24 Aug 2016 4:42 AM GMT
There’s a touch of irony in speaking about India’s Ordinance Raj on the 14th of August, one day before my country celebrates its 69th Independence Day. Precisely 69 years ago our first Prime Minister, Jawaharlal Nehru, made a rousing speech about India’s tryst with destiny, which he promised would be redeemed at the stroke of the midnight hour that night. Two and a half years later, when...
“123(4) Notwithstanding anything in this Constitution, the satisfaction of the President mentioned in clause (1) shall be final and conclusive and shall not be questioned in any court on any ground”.
But though the Constitution Bench in A.K. Roy (supra), held that it was arguable that the Forty-fourth Amendment left no doubt that judicial review is not excluded in respect of the President’s satisfaction, the Court left that question undecided. In D.C. Wadhwa v. State of Bihar, (1987) 1 SCC 378, another Constitution Bench held that if the Executive takes over the law-making function of the Legislature, it “would be clearly subverting the democratic process which lies at the core of our Constitutional scheme, for then, the people would be governed not by the laws made by the legislature as provided in the Constitution but by laws made by the executive”. Once again, however, the Supreme Court in that case confined itself to striking down the repeated re-promulgation of Ordinances by the Bihar State Government, but did not settle the issue of judicial review of Presidential satisfaction.
12. The lesson which Constitutional draftsmen might draw from the Indian experience is to avoid conferring legislative powers upon the executive, and, if such powers are unavoidable, to make any such enactment strictly time-bound and transitory. It appears (though I could not confirm this) that countries like Srilanka, Malaysia, Singapore, Canada and Australia allow executive ordinances or decrees only in actual situations of national emergencies. I also understand that the United Kingdom allows such emergency decrees only for a period of 30 days. We in India, by contrast, have Ordinances being issued without even a semblance of emergency, and taking permanent and lasting effect.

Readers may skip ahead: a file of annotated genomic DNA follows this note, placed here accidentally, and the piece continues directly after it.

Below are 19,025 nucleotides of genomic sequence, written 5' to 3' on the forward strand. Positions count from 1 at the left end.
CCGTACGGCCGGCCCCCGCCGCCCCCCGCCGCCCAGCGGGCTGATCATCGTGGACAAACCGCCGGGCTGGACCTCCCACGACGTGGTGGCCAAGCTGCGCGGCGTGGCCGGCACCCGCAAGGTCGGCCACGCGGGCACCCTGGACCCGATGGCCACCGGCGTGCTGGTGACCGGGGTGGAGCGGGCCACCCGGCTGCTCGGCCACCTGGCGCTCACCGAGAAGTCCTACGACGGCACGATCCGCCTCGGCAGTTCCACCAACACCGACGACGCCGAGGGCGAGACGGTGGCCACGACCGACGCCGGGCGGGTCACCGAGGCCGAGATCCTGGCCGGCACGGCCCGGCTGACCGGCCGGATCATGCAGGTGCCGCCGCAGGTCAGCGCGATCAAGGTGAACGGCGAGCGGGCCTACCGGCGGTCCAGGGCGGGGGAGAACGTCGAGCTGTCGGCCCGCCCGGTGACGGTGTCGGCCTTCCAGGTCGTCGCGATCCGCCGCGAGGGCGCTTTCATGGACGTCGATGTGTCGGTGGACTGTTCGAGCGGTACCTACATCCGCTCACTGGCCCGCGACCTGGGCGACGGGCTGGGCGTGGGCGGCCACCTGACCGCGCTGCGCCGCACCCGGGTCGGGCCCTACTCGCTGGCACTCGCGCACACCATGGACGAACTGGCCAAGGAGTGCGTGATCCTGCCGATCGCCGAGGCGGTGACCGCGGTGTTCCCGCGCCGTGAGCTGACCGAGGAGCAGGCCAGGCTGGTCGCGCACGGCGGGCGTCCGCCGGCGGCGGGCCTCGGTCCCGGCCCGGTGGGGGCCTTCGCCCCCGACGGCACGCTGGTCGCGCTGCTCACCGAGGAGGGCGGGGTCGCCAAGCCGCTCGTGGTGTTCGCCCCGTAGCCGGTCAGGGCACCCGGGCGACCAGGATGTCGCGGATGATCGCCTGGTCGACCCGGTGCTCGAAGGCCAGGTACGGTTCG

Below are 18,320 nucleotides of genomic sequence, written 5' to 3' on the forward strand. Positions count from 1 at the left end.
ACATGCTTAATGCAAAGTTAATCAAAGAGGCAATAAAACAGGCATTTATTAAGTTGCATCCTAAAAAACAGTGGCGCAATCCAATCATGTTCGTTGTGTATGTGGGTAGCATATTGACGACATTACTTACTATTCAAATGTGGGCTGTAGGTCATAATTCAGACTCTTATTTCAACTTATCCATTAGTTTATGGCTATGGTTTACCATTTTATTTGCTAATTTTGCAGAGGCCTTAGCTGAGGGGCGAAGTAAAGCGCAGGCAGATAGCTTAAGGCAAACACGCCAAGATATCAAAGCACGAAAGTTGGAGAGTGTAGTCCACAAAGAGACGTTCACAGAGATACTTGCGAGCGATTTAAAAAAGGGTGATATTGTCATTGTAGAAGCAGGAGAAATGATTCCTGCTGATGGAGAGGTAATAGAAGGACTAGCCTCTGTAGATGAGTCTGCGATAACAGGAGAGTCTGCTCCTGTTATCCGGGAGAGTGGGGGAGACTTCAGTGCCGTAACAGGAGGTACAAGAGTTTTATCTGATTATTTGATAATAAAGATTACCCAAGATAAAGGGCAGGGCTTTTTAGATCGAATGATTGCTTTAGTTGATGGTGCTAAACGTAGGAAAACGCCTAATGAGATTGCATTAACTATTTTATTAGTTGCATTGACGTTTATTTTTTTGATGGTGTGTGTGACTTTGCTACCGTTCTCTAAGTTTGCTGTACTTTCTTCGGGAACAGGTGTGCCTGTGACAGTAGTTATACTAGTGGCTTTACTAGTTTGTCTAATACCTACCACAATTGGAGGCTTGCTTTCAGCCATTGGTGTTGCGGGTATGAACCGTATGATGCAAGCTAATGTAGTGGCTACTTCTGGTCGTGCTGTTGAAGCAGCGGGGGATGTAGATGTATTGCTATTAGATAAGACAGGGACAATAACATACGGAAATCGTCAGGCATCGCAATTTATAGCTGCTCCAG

123. Power of President to promulgate Ordinances during recess of Parliament.
(1) If at any time, except when both Houses of Parliament are in session, the President is satisfied that circumstances exist which render it necessary for him to take immediate action, he may promulgate such Ordinance as the circumstances appear to him to require.
(2) An Ordinance promulgated under this article shall have the same force and effect as an Act of Parliament, but every such Ordinance--
(a) shall be laid before both Houses of Parliament and shall cease to operate at the expiration of six weeks from the reassembly of Parliament, or, if before the expiration of that period resolutions disapproving it are passed by both Houses, upon the passing of the second of those resolutions; and
(b) may be withdrawn at any time by the President.
Explanation-- Where the Houses of Parliament are summoned to reassemble on different dates, the period of six weeks shall be reckoned from the later of those dates for the purposes of this clause.
(3) If and so far as an Ordinance under this article makes any provision which Parliament would not under this Constitution be competent to enact, it shall be void.
 State of Punjab v. Satyapal Dang, AIR 1969 SC 903, etc.
Chander Uday Singh is a Senior Advocate in Supreme Court of India.
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